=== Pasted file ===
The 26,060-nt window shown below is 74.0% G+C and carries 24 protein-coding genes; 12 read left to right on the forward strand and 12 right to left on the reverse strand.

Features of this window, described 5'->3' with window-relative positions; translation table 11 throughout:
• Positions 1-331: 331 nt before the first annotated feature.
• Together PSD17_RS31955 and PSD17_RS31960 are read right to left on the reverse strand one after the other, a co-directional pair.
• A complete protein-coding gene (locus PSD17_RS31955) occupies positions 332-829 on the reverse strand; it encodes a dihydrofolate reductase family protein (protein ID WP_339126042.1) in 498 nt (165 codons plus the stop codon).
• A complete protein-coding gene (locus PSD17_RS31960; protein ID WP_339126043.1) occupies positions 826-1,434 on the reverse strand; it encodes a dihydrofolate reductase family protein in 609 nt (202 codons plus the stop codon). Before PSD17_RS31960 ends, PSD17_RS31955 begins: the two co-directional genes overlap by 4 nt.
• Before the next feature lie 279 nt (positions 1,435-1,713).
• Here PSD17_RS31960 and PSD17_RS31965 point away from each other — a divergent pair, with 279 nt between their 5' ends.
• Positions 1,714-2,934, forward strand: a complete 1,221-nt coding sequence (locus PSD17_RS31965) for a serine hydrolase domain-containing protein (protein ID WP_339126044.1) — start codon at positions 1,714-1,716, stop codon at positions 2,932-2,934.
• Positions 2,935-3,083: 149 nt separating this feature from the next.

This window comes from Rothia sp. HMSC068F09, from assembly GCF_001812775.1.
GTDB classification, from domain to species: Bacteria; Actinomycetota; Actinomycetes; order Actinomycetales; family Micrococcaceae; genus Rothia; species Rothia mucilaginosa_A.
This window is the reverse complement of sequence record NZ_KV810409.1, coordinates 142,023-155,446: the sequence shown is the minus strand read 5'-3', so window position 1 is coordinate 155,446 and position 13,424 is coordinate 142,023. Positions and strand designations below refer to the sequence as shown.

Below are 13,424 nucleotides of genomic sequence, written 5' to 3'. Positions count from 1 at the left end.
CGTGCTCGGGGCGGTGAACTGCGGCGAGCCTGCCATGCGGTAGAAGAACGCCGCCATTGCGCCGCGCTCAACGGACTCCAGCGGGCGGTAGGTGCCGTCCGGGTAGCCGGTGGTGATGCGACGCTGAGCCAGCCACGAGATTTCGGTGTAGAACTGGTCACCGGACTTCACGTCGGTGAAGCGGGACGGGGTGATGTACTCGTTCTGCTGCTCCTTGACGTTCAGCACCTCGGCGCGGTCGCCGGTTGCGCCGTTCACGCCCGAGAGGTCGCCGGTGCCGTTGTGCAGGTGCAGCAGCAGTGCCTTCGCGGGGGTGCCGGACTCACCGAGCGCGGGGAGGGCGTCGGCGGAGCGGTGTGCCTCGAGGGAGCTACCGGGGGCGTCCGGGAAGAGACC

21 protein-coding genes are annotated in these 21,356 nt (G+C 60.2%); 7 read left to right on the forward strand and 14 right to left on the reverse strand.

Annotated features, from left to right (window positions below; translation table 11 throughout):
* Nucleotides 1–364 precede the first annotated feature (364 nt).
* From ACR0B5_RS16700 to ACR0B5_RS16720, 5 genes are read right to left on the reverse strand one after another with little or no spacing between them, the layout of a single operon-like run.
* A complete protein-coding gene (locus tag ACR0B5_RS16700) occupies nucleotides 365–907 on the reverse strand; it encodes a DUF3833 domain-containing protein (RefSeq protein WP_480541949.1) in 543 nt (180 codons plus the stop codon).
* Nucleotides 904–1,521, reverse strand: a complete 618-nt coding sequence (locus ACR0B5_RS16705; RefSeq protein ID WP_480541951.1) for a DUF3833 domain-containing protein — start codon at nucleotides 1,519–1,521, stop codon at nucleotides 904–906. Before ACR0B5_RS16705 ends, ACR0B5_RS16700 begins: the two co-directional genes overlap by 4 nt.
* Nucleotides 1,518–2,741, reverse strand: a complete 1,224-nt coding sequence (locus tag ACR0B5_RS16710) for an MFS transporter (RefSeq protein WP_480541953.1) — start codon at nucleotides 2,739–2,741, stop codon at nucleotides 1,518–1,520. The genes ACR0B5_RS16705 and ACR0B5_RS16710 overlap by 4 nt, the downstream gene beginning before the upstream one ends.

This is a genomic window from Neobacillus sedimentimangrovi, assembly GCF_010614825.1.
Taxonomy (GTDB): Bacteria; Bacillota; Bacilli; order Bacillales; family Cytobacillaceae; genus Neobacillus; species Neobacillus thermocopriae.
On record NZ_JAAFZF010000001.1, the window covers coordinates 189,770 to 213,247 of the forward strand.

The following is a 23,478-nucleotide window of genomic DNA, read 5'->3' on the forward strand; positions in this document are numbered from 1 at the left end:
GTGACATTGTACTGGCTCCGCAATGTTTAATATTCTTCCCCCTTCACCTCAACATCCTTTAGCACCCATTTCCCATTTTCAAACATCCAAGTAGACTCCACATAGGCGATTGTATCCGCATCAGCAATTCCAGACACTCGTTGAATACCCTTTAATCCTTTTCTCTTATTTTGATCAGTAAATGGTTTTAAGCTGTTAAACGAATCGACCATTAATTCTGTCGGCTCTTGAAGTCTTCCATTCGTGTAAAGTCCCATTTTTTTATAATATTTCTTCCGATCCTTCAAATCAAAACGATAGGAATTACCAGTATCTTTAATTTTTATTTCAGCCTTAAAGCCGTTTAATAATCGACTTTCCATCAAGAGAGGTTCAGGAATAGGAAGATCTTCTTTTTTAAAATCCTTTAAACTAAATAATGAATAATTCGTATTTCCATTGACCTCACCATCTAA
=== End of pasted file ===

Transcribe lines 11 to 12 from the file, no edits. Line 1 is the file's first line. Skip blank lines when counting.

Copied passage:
This window comes from Rothia sp. HMSC068F09, from assembly GCF_001812775.1.
GTDB classification, from domain to species: Bacteria; Actinomycetota; Actinomycetes; order Actinomycetales; family Micrococcaceae; genus Rothia; species Rothia mucilaginosa_A.